Packed with case histories and profiles of history’s most infamous secret agents, plus a comprehensive glossary, The Guinness Book of Espionage will appeal to armchair spies everywhere.
The Guinness Book of Espionage looks at the real world of spies and spying-military, political, and commercial-and charts the story of subterfuge throughout history. It contains fascinating details on:
The People: famous spies such as Christopher Marlowe, Mata Hari, John Walker, and Kim Philby
Their Methods: recruiting and running an agent, and the development of codes and ciphers
The Equipment and Technology: from the early use of radios for communication through to today’s hi-tech electronic surveillance and photographic techniques, as employed by advanced spy planes and satellites
The Famous Incidents: such as the Zimmermann Telegram, the Venlo incident–one of the greatest mistakes in British intelligence history, which wiped out virtually all British agents on the Continent at the start of the last war; the shooting down of Francis Gary Pawers’s U-2 spyplane in 1960, and the destruction of the Korean Air Lines Boeing 747 over Kamtchatka with the loss of 269 innocent lives in the ’80s In England Defeat Shakes the Foundations of Monarchy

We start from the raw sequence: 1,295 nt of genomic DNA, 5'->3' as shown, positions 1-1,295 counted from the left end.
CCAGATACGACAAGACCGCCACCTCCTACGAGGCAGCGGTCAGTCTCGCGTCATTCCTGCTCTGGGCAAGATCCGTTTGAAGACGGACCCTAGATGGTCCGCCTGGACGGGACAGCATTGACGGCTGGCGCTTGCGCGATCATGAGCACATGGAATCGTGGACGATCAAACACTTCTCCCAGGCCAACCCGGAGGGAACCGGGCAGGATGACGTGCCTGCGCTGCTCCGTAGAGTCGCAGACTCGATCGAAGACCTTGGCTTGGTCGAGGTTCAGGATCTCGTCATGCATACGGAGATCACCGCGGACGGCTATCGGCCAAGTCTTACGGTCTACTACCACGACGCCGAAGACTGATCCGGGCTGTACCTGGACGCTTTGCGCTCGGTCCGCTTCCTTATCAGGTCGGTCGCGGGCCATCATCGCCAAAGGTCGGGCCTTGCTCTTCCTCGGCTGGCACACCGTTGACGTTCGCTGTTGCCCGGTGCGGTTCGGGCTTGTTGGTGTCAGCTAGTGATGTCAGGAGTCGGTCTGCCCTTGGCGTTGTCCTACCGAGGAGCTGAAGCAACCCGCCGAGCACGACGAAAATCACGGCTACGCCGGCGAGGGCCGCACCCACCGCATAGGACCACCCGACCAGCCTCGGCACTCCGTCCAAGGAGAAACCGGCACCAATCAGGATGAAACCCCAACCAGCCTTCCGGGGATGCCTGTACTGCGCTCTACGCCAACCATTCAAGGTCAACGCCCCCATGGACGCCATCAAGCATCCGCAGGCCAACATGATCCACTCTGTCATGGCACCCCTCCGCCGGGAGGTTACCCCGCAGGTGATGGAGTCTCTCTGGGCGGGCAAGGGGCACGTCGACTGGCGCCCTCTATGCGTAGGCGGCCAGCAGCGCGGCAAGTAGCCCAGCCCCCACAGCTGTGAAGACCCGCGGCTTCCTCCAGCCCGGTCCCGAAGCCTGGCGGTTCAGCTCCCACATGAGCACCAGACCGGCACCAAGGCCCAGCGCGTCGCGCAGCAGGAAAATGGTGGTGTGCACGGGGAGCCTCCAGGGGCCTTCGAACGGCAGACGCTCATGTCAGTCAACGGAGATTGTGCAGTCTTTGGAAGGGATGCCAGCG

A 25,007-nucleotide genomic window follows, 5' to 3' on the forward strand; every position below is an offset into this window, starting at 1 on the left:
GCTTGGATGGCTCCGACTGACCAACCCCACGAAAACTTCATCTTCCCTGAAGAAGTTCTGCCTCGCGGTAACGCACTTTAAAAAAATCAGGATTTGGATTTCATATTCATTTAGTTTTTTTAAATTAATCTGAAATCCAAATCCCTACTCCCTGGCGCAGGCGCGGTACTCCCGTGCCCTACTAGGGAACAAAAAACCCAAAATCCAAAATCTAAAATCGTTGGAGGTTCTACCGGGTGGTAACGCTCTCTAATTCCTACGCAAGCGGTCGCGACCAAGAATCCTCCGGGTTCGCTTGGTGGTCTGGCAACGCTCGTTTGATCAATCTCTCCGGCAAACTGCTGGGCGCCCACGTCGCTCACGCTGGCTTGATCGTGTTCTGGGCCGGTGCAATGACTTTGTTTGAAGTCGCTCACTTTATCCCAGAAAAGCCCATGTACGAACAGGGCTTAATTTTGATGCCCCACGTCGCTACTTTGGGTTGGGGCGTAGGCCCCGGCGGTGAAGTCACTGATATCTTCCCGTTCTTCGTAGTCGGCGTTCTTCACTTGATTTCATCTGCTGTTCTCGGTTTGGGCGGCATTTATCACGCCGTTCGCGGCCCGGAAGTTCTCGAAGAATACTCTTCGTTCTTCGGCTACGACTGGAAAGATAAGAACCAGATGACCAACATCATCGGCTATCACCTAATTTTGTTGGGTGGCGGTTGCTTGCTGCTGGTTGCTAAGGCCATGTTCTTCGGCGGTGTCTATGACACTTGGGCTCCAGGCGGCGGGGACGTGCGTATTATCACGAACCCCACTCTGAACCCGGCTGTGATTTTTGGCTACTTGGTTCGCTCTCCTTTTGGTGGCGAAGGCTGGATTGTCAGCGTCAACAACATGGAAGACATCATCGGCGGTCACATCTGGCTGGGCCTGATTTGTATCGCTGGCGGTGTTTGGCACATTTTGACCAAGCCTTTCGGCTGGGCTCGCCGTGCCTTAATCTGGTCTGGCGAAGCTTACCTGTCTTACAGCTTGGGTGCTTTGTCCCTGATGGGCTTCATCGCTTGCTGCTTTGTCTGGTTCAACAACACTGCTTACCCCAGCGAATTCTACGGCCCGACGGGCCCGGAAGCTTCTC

Services and Operations: including the KGB, CIA, MI5, Mossad and Britain’s wartime Special Operations Executive
Secrets in the Office: telephone tapping and the ins and outs of computer hacking